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Here now the Prophet expressly and avowedly exhorts the people to repent. By bidding Jerusalem to wash from wickedness her heart, that she might be saved, he shews that there was no remedy, except the Jews were reconciled to God; and that this could not be, except they repented of their sins. He had said before, that while God was angry they could not but perish; he now confirms the same thing, — that thou mayest be saved, wash thine heart from wickedness; as though he had said, that there was war between the Jews and God, and that salvation could by no means be hoped for, since God was armed for their destruction, and shewed himself a judge to punish their vices: he at the same time reminds them of the true way of repentance; it was by washing their heart from wickedness. For hypocrites ever seek to appease God by external rites and observances; but the Prophet shows that God cannot be pacified, except they from the heart return to him. He then means that the beginning of true repentance is an inward feeling. We now perceive what the Prophet means.

But they reason foolishly who maintain that repentance is the cause of salvation, because it is said, “That thou mayest be saved, wash thy heart from wickedness:” and the Papists lay hold on such passages to set up free — will; and they hold that sins are abolished and punishment remitted through satisfactions made by us. But this is extremely absurd and frivolous. For the Prophet is not speaking of the cause of salvation; but, as I have said, he simply shows that men are extremely thoughtless when they expect a peaceable condition, while they carry on war with God, and when he is armed to execute vengeance on them. We are not then to inquire here, whether a sinner delivers himself from God’s hand by his repentance: but the Prophet had only this one thing in view — that we cannot be safe and secure, except God be reconciled to us. He further shews, that God will not be propitious to us, except we repent, and that from the heart or from a genuine feeling within.

He then adds, How long shall remain within thee the thoughts of thy vanity? He here touches on the hypocrisy of his own nation; and he in effect says, that whatever excuses they might make, they were yet proved guilty before God, and that their evasions were frivolous, because God penetrated into the inmost recesses of their hearts. He indeed speaks most suitably, for he had to do with hypocrites who thought that their outward performances pacified God; and they also thought that when they alleged their evasions they ought to be forgiven, as they could not be condemned by earthly judges. The Prophet derides these delusive thoughts, How long shall thoughts of vanity remain within thee? that is, “Though the whole world were to absolve thee, what yet would it avail thee? For vain thoughts remain in the midst of thee, that is, in the recesses of thy heart; and God knows them, for nothing is hid from him. There is then no reason for you to think that ye will gain anything by your outward display or your excuses; for God is the searcher of hearts. Let not these thoughts continue within thee.”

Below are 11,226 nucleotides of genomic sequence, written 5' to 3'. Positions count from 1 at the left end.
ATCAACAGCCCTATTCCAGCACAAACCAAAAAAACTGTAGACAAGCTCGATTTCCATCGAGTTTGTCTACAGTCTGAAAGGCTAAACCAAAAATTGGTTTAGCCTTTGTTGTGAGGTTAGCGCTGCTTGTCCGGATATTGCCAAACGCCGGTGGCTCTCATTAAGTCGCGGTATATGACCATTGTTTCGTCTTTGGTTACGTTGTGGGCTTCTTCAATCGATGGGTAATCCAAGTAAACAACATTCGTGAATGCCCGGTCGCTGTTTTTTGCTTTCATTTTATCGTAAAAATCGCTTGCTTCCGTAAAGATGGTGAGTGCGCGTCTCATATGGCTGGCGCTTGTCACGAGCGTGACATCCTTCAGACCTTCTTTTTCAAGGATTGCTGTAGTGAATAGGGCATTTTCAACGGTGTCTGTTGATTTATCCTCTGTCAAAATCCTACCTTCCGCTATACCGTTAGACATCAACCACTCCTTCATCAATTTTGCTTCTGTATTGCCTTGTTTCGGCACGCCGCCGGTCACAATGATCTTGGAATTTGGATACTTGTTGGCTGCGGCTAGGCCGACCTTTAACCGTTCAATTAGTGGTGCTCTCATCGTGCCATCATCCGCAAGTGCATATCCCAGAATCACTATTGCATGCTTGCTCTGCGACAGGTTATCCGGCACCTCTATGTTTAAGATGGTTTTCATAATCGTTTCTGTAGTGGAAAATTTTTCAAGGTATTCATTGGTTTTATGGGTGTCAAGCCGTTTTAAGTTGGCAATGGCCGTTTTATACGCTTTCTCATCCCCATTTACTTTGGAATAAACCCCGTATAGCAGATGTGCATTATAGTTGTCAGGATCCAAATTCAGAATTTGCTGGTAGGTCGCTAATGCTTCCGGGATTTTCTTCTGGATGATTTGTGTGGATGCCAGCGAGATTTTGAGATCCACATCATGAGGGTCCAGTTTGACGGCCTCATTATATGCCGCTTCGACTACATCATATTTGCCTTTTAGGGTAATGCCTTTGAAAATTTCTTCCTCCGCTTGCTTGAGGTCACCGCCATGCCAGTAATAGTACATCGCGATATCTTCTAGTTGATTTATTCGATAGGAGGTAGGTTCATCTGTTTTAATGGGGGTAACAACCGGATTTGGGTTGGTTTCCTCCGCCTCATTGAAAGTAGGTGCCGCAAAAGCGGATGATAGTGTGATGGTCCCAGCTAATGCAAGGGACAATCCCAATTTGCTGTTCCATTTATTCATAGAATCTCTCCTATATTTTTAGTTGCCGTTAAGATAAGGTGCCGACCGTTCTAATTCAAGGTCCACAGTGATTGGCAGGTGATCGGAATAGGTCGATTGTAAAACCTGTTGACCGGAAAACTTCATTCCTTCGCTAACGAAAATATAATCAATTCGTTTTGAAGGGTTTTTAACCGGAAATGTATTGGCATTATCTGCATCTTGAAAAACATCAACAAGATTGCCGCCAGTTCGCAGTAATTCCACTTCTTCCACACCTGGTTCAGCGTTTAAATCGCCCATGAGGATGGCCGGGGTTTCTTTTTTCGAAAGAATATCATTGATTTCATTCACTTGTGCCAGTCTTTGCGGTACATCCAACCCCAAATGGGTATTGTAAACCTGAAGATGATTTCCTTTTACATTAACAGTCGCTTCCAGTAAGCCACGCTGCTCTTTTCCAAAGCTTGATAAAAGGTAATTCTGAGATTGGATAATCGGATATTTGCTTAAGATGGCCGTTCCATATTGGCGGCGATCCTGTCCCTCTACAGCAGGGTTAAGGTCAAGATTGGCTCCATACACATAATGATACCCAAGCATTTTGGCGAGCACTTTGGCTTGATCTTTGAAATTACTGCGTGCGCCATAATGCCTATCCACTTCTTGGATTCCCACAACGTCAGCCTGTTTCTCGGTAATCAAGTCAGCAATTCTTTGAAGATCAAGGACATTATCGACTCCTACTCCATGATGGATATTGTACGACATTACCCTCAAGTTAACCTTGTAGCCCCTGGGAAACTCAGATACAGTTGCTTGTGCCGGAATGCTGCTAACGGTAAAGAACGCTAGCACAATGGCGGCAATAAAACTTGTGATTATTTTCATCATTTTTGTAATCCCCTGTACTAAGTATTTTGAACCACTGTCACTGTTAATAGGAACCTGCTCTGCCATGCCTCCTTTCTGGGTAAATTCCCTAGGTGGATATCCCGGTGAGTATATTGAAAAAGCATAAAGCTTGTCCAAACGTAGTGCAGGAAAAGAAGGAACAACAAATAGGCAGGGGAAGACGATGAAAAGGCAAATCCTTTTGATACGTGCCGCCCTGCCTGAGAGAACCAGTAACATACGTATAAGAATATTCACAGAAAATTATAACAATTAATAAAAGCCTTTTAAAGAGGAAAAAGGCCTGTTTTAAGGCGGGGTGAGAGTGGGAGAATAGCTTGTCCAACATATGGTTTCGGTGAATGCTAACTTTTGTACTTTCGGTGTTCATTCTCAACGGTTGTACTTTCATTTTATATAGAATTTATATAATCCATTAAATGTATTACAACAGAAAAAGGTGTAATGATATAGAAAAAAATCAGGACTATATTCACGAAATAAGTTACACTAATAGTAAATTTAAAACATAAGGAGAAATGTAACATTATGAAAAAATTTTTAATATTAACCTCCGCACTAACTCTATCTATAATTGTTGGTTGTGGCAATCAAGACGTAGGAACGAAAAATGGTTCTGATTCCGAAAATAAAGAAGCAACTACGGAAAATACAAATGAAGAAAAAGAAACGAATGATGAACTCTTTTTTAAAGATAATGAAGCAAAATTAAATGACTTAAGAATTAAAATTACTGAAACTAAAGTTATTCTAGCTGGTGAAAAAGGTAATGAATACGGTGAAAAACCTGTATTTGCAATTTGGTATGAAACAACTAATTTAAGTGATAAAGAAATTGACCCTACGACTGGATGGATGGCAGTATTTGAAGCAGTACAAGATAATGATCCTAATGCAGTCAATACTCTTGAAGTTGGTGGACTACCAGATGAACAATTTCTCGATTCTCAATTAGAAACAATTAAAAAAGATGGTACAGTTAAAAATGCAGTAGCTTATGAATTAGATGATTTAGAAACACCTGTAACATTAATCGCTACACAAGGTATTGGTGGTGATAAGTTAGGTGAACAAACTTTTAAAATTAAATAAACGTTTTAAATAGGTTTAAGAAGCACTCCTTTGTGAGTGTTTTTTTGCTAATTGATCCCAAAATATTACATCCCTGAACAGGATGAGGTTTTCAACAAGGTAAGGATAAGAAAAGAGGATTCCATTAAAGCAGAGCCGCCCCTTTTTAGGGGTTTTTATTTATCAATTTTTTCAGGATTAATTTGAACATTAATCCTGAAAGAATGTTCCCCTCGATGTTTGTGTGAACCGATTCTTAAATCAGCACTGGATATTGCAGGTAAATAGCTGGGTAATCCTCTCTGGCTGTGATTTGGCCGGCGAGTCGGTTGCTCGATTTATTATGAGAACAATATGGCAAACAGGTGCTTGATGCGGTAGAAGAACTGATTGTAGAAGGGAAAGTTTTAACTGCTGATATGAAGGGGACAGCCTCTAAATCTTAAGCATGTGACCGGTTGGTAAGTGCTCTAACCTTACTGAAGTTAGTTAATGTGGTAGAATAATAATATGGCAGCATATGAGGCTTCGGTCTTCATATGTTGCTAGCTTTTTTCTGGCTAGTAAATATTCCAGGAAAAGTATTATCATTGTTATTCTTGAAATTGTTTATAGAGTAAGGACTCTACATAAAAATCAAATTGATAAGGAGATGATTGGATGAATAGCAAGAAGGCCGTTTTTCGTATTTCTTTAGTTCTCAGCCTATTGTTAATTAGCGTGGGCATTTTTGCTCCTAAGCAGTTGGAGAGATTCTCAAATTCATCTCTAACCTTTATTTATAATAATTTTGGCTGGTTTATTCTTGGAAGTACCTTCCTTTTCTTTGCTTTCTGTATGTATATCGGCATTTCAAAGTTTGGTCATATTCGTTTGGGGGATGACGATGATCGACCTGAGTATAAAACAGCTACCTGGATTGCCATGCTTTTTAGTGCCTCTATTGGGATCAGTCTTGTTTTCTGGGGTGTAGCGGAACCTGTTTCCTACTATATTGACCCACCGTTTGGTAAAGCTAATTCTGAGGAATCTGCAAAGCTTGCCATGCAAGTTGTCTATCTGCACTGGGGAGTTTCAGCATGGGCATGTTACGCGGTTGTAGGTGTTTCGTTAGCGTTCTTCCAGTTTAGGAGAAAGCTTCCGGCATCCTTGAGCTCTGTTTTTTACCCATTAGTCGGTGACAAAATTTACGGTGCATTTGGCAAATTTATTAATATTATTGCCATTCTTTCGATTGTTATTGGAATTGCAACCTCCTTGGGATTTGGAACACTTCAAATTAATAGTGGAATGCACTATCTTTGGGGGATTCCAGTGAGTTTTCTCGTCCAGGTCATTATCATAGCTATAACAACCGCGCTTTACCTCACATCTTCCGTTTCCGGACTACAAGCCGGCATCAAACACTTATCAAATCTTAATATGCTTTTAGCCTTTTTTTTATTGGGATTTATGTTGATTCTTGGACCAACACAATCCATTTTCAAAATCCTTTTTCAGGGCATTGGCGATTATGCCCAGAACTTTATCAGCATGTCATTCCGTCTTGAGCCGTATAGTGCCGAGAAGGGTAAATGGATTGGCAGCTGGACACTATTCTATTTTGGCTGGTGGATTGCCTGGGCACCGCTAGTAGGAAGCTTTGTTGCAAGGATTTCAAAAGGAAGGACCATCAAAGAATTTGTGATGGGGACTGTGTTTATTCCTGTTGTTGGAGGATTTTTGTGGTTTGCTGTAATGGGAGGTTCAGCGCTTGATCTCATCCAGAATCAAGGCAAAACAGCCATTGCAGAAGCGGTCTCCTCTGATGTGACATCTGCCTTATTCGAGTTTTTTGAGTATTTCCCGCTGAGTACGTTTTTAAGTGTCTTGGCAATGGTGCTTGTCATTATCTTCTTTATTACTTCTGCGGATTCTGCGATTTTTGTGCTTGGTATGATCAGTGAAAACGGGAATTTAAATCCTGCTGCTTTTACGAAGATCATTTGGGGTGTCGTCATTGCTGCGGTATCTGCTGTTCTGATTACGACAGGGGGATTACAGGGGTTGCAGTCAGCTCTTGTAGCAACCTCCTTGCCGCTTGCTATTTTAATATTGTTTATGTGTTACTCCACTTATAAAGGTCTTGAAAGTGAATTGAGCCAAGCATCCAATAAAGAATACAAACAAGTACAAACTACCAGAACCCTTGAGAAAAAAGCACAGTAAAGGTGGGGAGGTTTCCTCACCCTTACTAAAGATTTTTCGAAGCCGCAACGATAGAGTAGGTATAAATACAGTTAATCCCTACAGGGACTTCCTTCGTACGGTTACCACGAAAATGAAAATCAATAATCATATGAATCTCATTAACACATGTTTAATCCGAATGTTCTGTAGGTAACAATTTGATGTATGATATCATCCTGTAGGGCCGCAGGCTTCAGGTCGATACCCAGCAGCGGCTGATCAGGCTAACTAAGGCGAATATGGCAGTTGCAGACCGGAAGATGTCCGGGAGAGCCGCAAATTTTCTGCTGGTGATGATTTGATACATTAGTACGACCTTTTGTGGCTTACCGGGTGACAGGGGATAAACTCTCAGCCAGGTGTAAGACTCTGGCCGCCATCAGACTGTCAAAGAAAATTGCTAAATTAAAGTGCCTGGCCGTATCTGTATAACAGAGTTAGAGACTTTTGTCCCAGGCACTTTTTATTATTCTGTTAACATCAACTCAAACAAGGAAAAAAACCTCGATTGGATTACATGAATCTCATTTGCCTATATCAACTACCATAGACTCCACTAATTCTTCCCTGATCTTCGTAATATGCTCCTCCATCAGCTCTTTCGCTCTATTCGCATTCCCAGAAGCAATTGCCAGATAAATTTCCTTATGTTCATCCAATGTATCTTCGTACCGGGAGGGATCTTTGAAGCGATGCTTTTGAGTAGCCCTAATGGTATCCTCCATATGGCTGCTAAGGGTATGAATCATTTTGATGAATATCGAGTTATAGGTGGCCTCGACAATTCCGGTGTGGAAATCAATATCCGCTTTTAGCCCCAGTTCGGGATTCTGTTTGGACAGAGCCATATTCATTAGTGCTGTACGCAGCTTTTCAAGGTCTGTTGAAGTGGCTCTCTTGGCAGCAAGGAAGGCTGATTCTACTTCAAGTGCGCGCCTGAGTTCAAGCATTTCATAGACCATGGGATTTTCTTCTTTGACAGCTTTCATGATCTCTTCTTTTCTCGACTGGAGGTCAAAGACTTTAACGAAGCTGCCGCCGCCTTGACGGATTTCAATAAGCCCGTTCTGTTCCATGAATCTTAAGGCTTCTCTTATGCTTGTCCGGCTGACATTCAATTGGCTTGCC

He calls them the thoughts of vanity The word, און, aun, means sometimes substance, but, it also means power, and sometimes grief, and sometimes vanity or trouble. The Prophet means here, I have no doubt, trouble or vanity. But some expound it as signifying lust; but I know not whether it can be so taken. Either of the two foregoing meanings may suit the passage, though vanity seems the best, How long, then, shall thoughts of vanity remain within thee? that is, by which thou deceivest thyself: for when God suspended his vengeance, the Jews thought that they had escaped from his hand. 110110     The word means also iniquity, wickedness: and this is the sense in which the Vulgate and the Targum have taken it, and also Blayney, “the devices of thine iniquity:“ and this corresponds more with the former part of the verse. The whole is as follows, —
   14. Wash from evil thine heart, O Jerusalem, that thou mayest be saved: How long shall lodge within thee The thoughts of thy wickedness,


   Thy wicked thoughts.

   The word for “wash” here, according to Parkhurst, is ever applied to express a thorough washing, the washing away of what is inherent, such as the dirt of linen and of clothes: and he says, that there is another word, רחף, which is used when the washing of the surface of anything is intended, such as the washing of hands. “Shall lodge,” — it is no objection that this is singular, and the “thoughts” plural. It is an idiom: the same exists in Welsh: and in no other form would this sentence be rendered in that language. The present translation is incorrect, as the verb is taken to be in the second person, and applied to Jerusalem; which cannot be, as in that case it must have been in the feminine gender. The correct rendering would be, —

   Pa hyd y hetya o’th fewn Dy feddyliau drygionus!

   If the verb had followed its nominative case, it would have been in the same number; but as it precedes it, it is singular while the noun is plural. — Ed.
They might, at the same time, have been called the thoughts of trouble or sorrow from the effect; for how could it have been otherwise, but they must have found that they had procured a heavier judgment for themselves, by trifling with the indulgence and forbearance of God? Too strained is the explanation given by some, who render the words, “thoughts of grief, “because the Jews had done many wrongs to their neighbors, and caused them unjust vexations. I therefore doubt not but that the Prophet refers to those deceptive hopes, by which the Jews grew more perverse against God, so as not to fear any punishment.